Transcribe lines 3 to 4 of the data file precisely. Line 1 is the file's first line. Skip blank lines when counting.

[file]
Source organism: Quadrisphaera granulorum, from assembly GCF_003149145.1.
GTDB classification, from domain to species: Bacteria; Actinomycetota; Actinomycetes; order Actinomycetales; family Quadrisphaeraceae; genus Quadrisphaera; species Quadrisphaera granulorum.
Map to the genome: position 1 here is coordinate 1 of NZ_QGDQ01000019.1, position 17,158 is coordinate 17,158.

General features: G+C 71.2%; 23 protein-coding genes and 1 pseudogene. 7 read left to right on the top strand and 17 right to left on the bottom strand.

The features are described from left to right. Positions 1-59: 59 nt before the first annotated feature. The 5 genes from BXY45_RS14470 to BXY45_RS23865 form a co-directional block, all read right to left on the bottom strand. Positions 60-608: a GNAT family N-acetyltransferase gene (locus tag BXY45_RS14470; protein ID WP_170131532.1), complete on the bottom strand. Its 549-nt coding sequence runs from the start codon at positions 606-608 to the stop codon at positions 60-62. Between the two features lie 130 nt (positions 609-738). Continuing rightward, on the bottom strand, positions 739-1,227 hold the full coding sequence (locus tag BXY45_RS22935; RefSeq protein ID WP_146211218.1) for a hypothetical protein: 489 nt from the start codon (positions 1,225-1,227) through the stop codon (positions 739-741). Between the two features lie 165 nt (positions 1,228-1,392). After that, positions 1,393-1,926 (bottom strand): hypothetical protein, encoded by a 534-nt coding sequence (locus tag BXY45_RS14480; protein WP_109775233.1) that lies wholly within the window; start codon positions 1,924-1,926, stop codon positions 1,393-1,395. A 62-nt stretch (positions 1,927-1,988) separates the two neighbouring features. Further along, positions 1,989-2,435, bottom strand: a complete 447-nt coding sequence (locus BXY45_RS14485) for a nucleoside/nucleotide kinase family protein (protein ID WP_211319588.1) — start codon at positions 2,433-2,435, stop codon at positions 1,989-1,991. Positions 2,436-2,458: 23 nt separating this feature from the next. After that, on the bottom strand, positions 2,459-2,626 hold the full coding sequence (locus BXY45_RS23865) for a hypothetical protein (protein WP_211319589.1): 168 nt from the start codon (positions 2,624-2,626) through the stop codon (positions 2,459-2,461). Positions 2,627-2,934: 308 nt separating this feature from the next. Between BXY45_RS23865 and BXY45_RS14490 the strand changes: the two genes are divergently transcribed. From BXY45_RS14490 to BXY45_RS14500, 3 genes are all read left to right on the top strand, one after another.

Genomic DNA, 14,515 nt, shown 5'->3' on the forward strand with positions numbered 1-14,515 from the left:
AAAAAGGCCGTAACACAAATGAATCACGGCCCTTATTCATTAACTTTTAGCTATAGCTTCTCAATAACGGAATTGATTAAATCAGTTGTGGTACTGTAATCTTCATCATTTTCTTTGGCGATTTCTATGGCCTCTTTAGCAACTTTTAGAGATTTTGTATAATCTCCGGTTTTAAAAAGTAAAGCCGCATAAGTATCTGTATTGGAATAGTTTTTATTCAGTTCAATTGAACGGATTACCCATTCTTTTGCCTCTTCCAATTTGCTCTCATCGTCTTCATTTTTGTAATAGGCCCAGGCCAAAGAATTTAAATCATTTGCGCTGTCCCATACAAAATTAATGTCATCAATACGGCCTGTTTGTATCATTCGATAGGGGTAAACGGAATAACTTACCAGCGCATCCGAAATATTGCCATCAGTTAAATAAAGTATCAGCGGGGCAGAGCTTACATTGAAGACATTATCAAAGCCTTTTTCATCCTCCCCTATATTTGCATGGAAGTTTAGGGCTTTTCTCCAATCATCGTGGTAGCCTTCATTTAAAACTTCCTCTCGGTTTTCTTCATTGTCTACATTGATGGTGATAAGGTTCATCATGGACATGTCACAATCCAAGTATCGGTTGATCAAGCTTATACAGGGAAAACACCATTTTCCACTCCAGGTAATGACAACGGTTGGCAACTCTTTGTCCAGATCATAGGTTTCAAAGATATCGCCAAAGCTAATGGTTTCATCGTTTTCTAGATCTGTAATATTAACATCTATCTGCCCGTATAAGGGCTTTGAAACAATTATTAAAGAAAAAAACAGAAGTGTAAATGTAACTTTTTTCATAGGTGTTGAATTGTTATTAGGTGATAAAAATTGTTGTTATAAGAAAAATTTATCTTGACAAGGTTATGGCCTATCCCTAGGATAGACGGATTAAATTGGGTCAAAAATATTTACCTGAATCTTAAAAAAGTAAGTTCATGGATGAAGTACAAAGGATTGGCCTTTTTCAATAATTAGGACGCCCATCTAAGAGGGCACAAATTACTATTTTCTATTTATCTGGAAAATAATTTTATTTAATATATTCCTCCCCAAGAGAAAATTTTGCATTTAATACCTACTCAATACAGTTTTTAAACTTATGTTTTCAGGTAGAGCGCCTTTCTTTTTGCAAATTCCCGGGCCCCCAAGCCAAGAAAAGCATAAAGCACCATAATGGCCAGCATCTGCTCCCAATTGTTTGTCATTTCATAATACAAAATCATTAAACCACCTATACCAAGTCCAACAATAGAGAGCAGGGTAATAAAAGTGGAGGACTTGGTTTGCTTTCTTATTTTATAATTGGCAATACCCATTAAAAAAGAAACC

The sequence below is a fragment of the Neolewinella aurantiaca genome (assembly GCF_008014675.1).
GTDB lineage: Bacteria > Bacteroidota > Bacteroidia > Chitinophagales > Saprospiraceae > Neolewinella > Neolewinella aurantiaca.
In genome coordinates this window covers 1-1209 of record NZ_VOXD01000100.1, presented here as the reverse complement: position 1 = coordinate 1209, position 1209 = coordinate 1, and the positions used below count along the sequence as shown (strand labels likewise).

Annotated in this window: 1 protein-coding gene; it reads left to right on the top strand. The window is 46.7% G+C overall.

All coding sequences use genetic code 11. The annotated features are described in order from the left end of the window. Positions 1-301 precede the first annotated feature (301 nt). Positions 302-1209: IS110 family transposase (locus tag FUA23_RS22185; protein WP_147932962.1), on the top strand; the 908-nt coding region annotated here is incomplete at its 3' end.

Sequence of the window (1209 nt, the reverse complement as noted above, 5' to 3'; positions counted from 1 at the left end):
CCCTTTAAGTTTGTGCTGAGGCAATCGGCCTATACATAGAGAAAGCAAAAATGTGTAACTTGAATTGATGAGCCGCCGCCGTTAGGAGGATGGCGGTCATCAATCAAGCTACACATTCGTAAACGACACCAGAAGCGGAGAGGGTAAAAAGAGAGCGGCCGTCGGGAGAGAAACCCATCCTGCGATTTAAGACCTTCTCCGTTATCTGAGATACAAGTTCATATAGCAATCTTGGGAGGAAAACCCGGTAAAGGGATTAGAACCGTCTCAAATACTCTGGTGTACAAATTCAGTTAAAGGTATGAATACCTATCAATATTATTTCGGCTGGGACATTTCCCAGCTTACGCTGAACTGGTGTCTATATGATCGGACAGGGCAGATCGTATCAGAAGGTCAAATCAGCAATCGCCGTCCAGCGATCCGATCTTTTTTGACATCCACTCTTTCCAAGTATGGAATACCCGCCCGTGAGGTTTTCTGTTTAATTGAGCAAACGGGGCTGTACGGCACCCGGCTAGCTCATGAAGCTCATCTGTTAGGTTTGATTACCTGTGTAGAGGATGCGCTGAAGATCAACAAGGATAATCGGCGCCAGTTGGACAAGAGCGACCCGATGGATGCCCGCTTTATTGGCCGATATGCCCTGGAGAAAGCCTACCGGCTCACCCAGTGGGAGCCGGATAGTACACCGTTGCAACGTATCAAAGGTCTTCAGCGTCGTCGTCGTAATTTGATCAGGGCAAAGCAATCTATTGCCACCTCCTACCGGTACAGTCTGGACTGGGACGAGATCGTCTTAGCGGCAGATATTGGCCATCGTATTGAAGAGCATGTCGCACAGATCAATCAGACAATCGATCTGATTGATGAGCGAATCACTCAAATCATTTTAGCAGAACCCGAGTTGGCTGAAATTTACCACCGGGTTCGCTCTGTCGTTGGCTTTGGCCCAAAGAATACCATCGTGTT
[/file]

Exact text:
Map to the genome: position 1 here is coordinate 1 of NZ_QGDQ01000019.1, position 17,158 is coordinate 17,158.

General features: G+C 71.2%; 23 protein-coding genes and 1 pseudogene. 7 read left to right on the top strand and 17 right to left on the bottom strand.